Peevish Pen

Ruminations on reading, writing, rural living, retirement, aging—and sometimes cats. And maybe a border collie.

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Location: Rural Virginia, United States

I'm a retired teacher turned writer. Ferradiddledumday (my Appalachian version of the Rumpelstiltskin story) and Stuck (my middle grade paranormal novel) are available from Cedar Creek Publishing.

Wednesday, July 27, 2011

Grocery Shopping Memories

Warning: Nostalgia to follow: 
I do the bulk of my grocery shopping on Tuesday at Kroger's in Rocky Mount—that's Senior Citizens' Day (5% discount!). I live 15 miles from the store, so it takes me at least a gallon of gas to go to Kroger's or Wal-Mart. If I'm in town for some other reason on a day other than Tuesday, I usually stop for a few items at Wal-Mart (pet food is a bit cheaper there) on my way home.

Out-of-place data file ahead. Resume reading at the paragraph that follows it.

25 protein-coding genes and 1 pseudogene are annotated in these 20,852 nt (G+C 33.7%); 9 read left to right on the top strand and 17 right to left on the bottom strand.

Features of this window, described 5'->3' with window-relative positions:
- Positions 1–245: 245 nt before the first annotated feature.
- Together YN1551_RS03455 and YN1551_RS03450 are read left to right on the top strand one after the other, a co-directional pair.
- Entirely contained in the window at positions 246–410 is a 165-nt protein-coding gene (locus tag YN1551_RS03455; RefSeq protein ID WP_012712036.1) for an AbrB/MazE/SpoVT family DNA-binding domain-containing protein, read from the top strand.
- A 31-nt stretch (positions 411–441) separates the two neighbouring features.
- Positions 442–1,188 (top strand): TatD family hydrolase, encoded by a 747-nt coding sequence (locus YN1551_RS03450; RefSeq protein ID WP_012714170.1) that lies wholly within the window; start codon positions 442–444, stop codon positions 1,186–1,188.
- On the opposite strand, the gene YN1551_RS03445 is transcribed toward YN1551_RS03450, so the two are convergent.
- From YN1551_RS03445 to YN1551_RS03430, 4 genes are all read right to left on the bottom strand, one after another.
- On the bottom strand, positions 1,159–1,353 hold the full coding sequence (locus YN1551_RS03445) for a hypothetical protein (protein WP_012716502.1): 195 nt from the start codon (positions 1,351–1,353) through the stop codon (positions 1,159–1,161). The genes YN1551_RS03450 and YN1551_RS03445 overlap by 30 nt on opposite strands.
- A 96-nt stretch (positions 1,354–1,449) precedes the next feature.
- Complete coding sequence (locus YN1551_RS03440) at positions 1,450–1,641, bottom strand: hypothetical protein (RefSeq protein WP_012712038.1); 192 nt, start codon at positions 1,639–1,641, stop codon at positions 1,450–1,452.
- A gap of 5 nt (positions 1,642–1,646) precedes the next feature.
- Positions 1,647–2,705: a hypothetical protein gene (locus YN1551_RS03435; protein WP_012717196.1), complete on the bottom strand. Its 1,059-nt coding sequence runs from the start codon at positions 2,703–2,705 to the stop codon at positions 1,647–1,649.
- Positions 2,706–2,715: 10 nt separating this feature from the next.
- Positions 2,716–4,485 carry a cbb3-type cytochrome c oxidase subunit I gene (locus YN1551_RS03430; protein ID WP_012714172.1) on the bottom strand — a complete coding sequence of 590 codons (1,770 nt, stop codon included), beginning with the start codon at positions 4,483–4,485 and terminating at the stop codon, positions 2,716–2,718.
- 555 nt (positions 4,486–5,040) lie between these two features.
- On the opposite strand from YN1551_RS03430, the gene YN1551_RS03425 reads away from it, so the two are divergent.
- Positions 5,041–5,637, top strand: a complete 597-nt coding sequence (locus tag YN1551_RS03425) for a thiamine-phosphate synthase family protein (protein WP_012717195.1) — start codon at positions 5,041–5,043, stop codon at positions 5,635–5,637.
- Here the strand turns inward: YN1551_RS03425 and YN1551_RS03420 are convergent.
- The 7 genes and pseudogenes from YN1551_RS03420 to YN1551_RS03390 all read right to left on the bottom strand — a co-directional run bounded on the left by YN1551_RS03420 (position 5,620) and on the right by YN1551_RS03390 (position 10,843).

If you take out the back seat in a PT Cruiser, you can fit more stuff in.

Because of distance, gas prices, and time (20-25 minutes travel time each way, plus at least 30 minutes shopping time), I can't run to a supermarket whenever I please. If I really need an item during the week, I'll drive to the Penhook Minute Market about two miles away (and, conveniently, on the way to the dumpster and/or post office). The Minute Market usually has pretty good deals on bacon and eggs, too.